Wednesday, March 21, 2007

... can't trust that day

Yesterday was very busy for us. First, I had my piano lesson, in which I crumbled predictably. One of my books has my teacher playing a complicated accompaniment beneath my very simple melodies, which I had been playing, at best, shakily at home. It's like, hey, you're feeling OK about this piece. Let me try and f you up. It works every time. Now she has me doing this thing where I can skip notes but I have to stay in rhythm and time if I make a mistake. And that only goes against EVERYTHING I KNOW. The first time she had me try that, I fell apart so badly that I just waited until the time ran out on the song and said, "There, now I'm done!" We have a good time, though.

Then Jeffrey and I found enlightenment at the mortgage office. See, we had been looking at houses roughly based on the quickie calculation instrument on the side of the Web page that says "In order to afford this house, you have to make this much." And I'm like, hey, we make that much! Well, then we talked to the mortgage guy, who told us that would come out to, oh, $2,600 a month. I was like, um, we can't afford that. Not even close. So we're going to have to save some more money while simultaneously adjusting our expectations lower. Best to know this now, I suppose.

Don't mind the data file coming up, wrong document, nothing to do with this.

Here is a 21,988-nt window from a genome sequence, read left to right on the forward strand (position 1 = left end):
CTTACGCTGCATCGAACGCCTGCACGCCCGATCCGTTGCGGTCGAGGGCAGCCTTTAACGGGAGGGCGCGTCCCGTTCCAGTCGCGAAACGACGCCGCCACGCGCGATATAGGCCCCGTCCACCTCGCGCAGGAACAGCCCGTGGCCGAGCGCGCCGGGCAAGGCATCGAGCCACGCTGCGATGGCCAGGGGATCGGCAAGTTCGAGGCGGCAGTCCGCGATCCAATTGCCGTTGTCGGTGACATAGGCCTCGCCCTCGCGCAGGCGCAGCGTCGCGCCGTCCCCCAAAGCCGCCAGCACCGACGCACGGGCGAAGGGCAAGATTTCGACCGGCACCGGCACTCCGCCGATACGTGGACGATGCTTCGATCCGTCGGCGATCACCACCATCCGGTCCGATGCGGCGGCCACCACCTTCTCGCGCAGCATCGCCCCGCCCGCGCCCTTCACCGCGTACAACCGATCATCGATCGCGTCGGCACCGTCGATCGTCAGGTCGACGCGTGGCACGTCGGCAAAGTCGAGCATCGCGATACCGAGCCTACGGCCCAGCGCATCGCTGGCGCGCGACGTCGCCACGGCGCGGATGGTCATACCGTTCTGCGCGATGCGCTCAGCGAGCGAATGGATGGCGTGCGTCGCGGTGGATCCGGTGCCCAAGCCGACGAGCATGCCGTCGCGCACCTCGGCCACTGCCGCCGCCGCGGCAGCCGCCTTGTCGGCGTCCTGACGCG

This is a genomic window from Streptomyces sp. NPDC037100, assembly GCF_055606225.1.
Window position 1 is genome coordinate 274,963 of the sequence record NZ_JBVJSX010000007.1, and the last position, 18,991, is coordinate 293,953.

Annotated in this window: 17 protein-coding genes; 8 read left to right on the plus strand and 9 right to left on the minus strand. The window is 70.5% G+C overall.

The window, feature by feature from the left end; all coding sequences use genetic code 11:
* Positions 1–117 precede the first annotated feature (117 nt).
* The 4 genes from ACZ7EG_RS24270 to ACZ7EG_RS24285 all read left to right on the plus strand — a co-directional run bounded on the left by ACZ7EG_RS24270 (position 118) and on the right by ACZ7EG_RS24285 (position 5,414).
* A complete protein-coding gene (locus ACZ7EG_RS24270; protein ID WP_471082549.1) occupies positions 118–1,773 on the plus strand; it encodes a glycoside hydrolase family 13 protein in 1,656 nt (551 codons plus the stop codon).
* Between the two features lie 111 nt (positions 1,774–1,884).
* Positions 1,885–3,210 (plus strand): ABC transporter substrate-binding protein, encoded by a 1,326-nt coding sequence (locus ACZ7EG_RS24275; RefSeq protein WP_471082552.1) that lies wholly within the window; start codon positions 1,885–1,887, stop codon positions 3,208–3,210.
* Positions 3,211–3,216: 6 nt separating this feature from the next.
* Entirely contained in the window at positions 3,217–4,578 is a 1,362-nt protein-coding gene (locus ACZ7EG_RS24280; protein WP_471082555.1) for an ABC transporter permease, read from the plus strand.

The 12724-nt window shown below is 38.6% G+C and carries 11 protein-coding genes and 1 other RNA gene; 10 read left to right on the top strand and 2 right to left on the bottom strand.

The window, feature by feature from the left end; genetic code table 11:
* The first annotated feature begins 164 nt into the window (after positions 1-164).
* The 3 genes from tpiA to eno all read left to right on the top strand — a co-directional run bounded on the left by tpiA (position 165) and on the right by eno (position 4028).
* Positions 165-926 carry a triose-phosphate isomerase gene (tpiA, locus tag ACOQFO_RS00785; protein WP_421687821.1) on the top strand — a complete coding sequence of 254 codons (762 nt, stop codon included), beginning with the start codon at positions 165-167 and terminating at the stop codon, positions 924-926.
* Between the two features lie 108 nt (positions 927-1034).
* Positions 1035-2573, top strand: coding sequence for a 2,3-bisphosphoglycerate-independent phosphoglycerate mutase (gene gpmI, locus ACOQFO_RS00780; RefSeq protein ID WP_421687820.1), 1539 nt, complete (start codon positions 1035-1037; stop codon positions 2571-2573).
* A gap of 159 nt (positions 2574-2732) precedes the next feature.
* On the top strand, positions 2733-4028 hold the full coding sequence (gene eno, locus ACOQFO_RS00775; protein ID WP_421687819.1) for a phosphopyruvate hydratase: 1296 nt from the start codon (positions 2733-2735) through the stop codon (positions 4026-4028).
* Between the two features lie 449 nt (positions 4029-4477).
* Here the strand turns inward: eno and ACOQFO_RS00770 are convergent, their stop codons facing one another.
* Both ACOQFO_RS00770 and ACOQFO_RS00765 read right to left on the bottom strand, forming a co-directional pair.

Last night we pitted the two Truman Capote movies against each other: "Capote" and "Infamous." I'd never even heard of "Infamous," but it had a metric ton of stars -- Gwyneth Paltrow (in a most inexplicable singing-then-immediately-disappearing role), Sigourney Weaver, Daniel Craig, Jeff Daniels, Sandra Bullock, Hope Davis, Isabella Rossellini and Peter Bogdanovich. It was also much more of a comedy than one might expect for a quasi-factual movie in which 6 people die in particularly gruesome fashions: 2 people by hanging, 3 by shooting and one with a slit throat. I mean really. Of course, I read that "Capote" was a little darker than any movie about Truman Capote should be. I can't tell how factual either one is; Sadly, both Truman Capote and George Plimpton are dead so I can't ask them about their books. In Capote, he's fairly despicable, using the killers to propel his book project. In Infamous, he falls in love with one of the killers. That's not to say that you can't use someone you love or vice versa, I guess. Anyway, both are pretty thought-provoking about the death penalty and whether people are all good or all evil or if they necessarily are somewhere in between. But I will suggest that you not watch them right before bed. I had very, very scary dreams last night!

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